1889-05-04

FRANCIS CARDINAL SPELLMAN, Roman Catholic Cardinal and self-loathing theocrat born (d: 1967); Francis Cardinal Spellman, the late Prince of the Church known as “Franny” to assorted Broadway chorus boys and others, who was New York’s prelate from 1939 until his death in 1967. And we, for a long time, we couldn’t – or is that didn’t? — talk about him, did we?

Spellman was the epitome of the self-loathing, closeted, evil queen, working with his good friend, the equally closeted homosexual McCarthy henchman Roy Cohn, to undermine liberalism in America during the 1950s’ communist and homosexual witch hunts. He, in many ways, is almost single-handedly responsible for ushering in the American Catholic church’s more punitive, authoritarian stances and reactions to the sexual revolution, feminism and Gay rights. [You got that Archbishop Dolan? Better change the sheets.]

Gore Vidal long alluded to Spellman’s, homosexuality, once commenting that, “the serious crimes of Spellman were not sexual,” implying of course that the most serious crime was the arrogant and reckless hypocrisy, just as in the case of Monsignor Clark, who was Spellman’s right-hand man during the years he was getting some on the side, obviously teaching Clark a thing or two.

The original bound galleys of former Wall Street Journal reporter John Cooney’s Spellman biography, The American Pope — published in 1984 by Times Books, which was then owned by The New York Times Company — included four pages on Spellman’s homosexuality. (In a hideous example of the church’s power and The New York Times’ fears in those days, these pages were removed, the details of which are recounted in the piece in Hitting Hard).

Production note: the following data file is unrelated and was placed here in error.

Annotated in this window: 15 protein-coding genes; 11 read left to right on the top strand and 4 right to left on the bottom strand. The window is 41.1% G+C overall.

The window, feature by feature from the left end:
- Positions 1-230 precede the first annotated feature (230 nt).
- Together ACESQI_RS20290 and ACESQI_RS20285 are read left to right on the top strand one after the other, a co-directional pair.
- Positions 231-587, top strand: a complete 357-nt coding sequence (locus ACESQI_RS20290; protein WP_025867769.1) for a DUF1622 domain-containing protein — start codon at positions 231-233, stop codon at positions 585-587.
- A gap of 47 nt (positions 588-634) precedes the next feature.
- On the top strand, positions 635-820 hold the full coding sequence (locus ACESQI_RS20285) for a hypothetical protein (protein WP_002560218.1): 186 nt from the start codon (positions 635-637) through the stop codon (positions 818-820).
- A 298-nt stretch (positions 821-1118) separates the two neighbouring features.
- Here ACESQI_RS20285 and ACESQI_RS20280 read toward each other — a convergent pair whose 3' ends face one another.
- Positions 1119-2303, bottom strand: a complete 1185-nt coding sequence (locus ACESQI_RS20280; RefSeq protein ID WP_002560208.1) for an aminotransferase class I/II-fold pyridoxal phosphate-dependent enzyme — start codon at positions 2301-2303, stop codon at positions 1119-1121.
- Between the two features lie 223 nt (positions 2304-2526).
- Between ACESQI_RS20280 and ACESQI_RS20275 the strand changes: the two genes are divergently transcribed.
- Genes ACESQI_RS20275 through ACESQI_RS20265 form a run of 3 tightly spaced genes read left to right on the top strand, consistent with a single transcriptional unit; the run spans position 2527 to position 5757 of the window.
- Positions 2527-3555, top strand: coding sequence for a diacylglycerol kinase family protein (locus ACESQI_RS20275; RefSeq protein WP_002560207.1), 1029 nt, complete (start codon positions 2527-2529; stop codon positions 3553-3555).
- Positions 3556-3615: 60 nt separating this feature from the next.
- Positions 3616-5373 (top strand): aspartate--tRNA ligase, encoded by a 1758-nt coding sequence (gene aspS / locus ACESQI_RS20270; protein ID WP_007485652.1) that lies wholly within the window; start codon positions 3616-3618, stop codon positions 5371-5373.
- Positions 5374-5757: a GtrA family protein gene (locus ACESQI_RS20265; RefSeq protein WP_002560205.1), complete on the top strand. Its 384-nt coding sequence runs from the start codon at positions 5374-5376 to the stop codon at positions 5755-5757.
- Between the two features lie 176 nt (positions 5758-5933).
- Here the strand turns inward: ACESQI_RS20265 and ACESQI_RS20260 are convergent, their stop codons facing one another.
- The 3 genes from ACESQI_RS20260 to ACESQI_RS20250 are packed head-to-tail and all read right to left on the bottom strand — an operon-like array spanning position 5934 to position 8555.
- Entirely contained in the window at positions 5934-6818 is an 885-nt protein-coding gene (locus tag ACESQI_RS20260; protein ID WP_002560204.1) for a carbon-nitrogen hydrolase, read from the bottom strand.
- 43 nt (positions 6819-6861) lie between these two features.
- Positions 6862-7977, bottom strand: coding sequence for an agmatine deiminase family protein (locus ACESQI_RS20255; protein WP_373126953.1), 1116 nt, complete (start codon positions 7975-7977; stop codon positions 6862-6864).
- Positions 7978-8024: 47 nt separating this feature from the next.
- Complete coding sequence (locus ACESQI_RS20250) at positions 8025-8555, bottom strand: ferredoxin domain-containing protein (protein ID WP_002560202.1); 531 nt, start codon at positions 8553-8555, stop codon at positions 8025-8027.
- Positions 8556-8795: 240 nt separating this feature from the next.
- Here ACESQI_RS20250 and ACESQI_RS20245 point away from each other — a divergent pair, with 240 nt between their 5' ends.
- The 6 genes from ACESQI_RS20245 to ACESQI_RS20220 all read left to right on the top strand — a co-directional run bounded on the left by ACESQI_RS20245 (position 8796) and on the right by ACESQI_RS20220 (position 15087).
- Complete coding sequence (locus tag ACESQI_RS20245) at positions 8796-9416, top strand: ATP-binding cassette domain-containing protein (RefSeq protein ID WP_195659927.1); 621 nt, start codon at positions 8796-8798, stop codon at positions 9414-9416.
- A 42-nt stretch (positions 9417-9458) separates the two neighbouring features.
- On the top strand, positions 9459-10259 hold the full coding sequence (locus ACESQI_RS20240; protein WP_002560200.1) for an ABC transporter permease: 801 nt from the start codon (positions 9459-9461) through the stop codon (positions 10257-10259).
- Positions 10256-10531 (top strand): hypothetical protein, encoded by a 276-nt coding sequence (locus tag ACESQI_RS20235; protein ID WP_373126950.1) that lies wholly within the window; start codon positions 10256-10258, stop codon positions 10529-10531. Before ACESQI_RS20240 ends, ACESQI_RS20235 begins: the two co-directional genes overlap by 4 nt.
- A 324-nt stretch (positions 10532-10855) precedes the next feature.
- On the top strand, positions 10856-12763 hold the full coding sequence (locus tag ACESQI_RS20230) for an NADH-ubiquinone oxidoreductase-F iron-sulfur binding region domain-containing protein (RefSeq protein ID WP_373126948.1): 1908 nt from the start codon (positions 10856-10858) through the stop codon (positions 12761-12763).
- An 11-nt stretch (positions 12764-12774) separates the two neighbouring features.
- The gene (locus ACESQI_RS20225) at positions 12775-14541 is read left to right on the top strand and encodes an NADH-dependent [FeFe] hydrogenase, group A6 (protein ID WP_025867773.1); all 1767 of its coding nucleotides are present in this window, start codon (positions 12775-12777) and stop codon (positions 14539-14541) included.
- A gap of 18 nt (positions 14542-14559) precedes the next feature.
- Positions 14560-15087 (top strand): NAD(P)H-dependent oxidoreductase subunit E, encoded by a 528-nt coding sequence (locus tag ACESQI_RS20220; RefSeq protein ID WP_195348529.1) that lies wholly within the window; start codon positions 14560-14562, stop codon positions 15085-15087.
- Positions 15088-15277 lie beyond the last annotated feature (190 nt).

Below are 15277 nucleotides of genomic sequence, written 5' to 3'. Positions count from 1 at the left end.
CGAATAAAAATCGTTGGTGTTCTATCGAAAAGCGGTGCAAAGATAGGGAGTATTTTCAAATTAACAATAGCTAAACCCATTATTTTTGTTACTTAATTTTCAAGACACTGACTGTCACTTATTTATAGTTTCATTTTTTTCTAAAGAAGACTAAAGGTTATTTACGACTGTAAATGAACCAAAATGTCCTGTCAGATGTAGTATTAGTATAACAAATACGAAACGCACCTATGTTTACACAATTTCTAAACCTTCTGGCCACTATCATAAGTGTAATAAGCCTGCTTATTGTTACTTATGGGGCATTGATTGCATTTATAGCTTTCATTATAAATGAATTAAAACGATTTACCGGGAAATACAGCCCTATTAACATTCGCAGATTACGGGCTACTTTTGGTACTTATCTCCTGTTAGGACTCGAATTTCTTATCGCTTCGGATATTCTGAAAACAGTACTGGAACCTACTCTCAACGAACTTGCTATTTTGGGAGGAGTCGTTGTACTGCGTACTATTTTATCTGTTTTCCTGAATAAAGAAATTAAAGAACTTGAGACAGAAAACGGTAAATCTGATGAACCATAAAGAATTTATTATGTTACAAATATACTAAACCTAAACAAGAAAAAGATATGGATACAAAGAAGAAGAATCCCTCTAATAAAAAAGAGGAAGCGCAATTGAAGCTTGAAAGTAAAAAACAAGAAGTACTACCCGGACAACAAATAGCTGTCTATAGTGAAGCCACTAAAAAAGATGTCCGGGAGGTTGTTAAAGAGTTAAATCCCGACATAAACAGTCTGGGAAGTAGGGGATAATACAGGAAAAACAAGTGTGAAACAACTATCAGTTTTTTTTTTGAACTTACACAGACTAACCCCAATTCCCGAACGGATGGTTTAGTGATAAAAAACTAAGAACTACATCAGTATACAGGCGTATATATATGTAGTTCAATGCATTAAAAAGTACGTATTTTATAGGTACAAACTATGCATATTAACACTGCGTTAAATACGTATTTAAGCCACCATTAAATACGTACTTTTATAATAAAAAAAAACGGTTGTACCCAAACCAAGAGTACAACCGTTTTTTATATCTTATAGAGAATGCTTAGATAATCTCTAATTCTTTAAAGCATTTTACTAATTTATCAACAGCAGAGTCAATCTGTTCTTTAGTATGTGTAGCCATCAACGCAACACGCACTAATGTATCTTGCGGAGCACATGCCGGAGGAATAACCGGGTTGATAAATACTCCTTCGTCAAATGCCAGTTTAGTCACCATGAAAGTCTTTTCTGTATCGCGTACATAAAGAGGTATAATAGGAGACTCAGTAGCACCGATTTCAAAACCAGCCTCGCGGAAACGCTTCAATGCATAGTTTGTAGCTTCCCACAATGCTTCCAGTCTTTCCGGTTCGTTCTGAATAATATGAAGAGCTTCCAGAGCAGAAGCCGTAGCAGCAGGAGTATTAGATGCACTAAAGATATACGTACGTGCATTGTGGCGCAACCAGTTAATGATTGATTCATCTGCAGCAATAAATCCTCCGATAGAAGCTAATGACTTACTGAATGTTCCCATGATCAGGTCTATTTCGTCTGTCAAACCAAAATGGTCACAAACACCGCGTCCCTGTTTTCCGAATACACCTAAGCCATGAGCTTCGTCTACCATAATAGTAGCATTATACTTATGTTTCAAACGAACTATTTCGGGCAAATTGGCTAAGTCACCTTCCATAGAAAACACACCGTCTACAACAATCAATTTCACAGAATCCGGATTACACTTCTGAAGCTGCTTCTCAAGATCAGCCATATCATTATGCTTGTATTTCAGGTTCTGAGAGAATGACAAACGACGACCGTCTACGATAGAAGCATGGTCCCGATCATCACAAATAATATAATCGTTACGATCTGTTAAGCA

Cooney had included interviews with several notable individuals who knew Spellman as a closeted homosexual (we reserve the honorific “Gay” for individuals who have come out proudly.). Among Cooney’s interview subjects was C.A. Tripp, the noted researcher affiliated with Dr. Alfred C. Kinsey of the Institute for Sex Research – and author of the controversial book published recently, The Intimate World of Abraham Lincoln, which brought forth evidence of the former president’s same sex relationships.

Tripp, who died in May of 2003 gave a telephone interview to Michelangelo Signorile a year before his death. Tripp told Signorile that his information about Spellman came from a Broadway dancer in the show One Touch of Venus who had a relationship with Spellman back in the 1940s; the prelate would have his limousine pick up the dancer several nights a week and bring him back to his place. Tripp related that when the dancer once asked Spellman how he could get away with this, Spellman answered, “Who would believe that?”

The anecdote is also recounted in John Loughery’s history of Gay life in the 20th century, The Other Side of Silence. “In New York’s clerical circles, Spellman’s sex life was a source of profound embarrassment and shame to many priests,” Cooney had written in the original manuscript of his book. The archdiocese exploded after it got wind of the information, and became determined to stop it from being published.